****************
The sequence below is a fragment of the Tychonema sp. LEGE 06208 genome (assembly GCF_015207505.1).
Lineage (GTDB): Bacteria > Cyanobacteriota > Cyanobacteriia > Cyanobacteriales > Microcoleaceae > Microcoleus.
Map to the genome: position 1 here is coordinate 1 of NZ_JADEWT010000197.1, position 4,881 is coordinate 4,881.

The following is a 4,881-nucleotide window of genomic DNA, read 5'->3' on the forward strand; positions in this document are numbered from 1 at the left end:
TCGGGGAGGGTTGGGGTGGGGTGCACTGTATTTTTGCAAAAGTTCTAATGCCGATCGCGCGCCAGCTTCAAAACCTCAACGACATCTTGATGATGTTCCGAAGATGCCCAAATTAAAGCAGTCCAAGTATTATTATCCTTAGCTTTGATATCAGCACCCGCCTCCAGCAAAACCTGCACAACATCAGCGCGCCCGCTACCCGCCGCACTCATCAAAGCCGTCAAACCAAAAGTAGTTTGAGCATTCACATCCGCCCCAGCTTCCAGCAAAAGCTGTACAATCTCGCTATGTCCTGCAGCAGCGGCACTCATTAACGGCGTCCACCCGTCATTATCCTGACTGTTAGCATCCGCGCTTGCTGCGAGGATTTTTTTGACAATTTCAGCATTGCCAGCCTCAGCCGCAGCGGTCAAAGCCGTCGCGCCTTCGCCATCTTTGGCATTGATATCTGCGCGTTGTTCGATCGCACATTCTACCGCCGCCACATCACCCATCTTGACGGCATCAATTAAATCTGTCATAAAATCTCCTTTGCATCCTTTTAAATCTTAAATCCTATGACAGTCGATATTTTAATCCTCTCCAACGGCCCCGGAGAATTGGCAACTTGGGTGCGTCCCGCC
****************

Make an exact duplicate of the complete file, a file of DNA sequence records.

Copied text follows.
The sequence below is a fragment of the Tychonema sp. LEGE 06208 genome (assembly GCF_015207505.1).
Lineage (GTDB): Bacteria > Cyanobacteriota > Cyanobacteriia > Cyanobacteriales > Microcoleaceae > Microcoleus.
Map to the genome: position 1 here is coordinate 1 of NZ_JADEWT010000197.1, position 4,881 is coordinate 4,881.

The following is a 4,881-nucleotide window of genomic DNA, read 5'->3' on the forward strand; positions in this document are numbered from 1 at the left end:
TCGGGGAGGGTTGGGGTGGGGTGCACTGTATTTTTGCAAAAGTTCTAATGCCGATCGCGCGCCAGCTTCAAAACCTCAACGACATCTTGATGATGTTCCGAAGATGCCCAAATTAAAGCAGTCCAAGTATTATTATCCTTAGCTTTGATATCAGCACCCGCCTCCAGCAAAACCTGCACAACATCAGCGCGCCCGCTACCCGCCGCACTCATCAAAGCCGTCAAACCAAAAGTAGTTTGAGCATTCACATCCGCCCCAGCTTCCAGCAAAAGCTGTACAATCTCGCTATGTCCTGCAGCAGCGGCACTCATTAACGGCGTCCACCCGTCATTATCCTGACTGTTAGCATCCGCGCTTGCTGCGAGGATTTTTTTGACAATTTCAGCATTGCCAGCCTCAGCCGCAGCGGTCAAAGCCGTCGCGCCTTCGCCATCTTTGGCATTGATATCTGCGCGTTGTTCGATCGCACATTCTACCGCCGCCACATCACCCATCTTGACGGCATCAATTAAATCTGTCATAAAATCTCCTTTGCATCCTTTTAAATCTTAAATCCTATGACAGTCGATATTTTAATCCTCTCCAACGGCCCCGGAGAATTGGCAACTTGGGTGCGTCCCGCC